Oversight Committee to Hold Critical Hearing on Need for Legislative Action to Ensure Accuracy of 2020 Census
Washington D.C. (Sept. 9, 2020)—On Thursday, September 10, 2020, at 11:00 a.m., Rep. Carolyn B. Maloney, the Chairwoman of the Committee on Oversight and Reform, will hold a hearing on the need for legislative action to extend the statutory deadlines for the Census in light of the coronavirus crisis.
In response to a request from Commerce Secretary Wilbur Ross and Census Bureau Director Steven Dillingham, the House passed statutory extensions as part of the Heroes Act in May. Chairwoman Maloney also introduced stand-alone legislation, the Fair and Accurate Census Act.
However, in July, the Trump Administration abruptly reversed course. Instead of supporting its own request for legislation to extend the deadlines, it cut back operations aimed at reaching the hardest to count communities. On August 3, 2020, Director Dillingham announced that the Census Bureau would cut short Self-Response and Nonresponse Follow-up by a full month, and data processing operations by 60 days.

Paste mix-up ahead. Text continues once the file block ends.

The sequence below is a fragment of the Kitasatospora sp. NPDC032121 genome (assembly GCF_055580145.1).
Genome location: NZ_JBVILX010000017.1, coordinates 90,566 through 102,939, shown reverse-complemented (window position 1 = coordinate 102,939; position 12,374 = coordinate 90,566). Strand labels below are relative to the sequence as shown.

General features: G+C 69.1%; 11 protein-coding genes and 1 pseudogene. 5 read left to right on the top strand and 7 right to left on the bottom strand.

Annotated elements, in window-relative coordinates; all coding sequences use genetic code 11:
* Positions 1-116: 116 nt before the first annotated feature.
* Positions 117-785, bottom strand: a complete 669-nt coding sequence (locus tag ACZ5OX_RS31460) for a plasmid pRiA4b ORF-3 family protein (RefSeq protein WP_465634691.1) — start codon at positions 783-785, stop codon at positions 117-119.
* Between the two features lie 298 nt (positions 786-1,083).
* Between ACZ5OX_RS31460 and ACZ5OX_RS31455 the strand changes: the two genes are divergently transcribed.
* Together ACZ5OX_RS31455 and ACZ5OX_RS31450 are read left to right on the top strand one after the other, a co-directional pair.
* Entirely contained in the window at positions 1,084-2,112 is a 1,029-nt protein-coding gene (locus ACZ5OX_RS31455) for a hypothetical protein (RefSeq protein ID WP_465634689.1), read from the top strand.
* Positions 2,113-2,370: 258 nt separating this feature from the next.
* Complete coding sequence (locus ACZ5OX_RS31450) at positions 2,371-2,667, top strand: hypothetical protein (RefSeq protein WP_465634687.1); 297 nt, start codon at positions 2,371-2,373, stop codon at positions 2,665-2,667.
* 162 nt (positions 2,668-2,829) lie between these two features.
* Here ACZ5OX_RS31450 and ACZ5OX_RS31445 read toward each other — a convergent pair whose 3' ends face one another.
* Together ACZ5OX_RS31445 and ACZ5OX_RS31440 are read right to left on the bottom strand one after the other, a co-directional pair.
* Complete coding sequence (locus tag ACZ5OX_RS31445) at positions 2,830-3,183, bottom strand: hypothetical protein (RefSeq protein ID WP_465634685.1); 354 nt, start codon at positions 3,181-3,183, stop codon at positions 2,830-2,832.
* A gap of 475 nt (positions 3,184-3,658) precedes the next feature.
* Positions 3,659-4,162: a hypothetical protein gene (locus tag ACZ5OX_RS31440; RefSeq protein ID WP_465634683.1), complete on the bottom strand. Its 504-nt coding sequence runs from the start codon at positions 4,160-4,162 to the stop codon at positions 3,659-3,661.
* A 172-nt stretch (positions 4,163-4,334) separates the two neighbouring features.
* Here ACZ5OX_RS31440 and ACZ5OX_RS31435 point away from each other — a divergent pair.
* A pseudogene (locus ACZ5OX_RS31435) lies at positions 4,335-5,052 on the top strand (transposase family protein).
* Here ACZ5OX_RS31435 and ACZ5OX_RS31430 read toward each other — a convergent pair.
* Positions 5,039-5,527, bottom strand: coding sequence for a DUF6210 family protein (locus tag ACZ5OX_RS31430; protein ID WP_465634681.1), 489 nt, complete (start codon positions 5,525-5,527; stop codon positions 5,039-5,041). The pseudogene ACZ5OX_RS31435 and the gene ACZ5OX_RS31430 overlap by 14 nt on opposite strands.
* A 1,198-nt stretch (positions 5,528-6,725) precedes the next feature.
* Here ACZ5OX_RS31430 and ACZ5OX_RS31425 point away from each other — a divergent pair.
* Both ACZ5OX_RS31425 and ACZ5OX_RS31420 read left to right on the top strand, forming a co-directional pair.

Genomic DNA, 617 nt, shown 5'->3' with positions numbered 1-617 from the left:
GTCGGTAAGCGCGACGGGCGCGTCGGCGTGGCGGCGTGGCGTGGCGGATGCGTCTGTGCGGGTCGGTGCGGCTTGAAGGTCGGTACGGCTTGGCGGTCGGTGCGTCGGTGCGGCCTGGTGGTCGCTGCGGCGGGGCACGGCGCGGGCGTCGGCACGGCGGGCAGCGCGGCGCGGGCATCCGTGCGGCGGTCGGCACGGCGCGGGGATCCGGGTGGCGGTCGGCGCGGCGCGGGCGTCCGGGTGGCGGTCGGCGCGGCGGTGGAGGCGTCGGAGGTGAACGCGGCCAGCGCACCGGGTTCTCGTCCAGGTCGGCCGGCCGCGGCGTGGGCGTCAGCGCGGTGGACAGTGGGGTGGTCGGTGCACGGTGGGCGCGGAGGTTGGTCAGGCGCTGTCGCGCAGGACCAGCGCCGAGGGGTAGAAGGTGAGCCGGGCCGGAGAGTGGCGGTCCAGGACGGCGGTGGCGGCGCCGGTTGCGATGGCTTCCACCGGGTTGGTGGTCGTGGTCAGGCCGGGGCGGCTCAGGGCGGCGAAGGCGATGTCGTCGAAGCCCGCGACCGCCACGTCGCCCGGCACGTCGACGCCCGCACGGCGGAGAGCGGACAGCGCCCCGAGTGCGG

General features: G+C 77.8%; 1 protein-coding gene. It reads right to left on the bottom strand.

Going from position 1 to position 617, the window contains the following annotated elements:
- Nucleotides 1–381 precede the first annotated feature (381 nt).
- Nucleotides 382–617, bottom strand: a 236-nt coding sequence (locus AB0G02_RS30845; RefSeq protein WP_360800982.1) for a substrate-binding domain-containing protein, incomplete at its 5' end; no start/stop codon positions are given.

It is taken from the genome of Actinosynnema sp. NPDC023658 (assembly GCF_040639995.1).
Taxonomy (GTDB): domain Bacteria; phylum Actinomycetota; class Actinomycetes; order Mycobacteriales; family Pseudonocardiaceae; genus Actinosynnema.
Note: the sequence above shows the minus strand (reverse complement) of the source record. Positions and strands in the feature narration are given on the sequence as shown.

On September 2, 2020, the Committee released an internal Census Bureau analysis that was presented to Secretary Ross on August 3, 2020—the same date the Administration announced that it was cutting short field and data processing operations. The document warned that forcing the Census Bureau to complete the Census without extending the statutory deadlines could significantly degrade its accuracy and completeness.
On September 5, 2020, the Census Bureau echoed these concerns in a sworn declaration filed in federal litigation, stating the new schedule would require cutting 21 days from “expert matter review and software error remediation” and explaining “[t]hese changes increase the risk the Census Bureau will not identify errors during post processing in time to fix them.”
Citing the likelihood of “irreparable harm” as a result of inaccurate census data, the judge issued a temporary restraining order prohibiting the Commerce Department and Census Bureau from implementing the shortened Census schedule until a September 17 court hearing.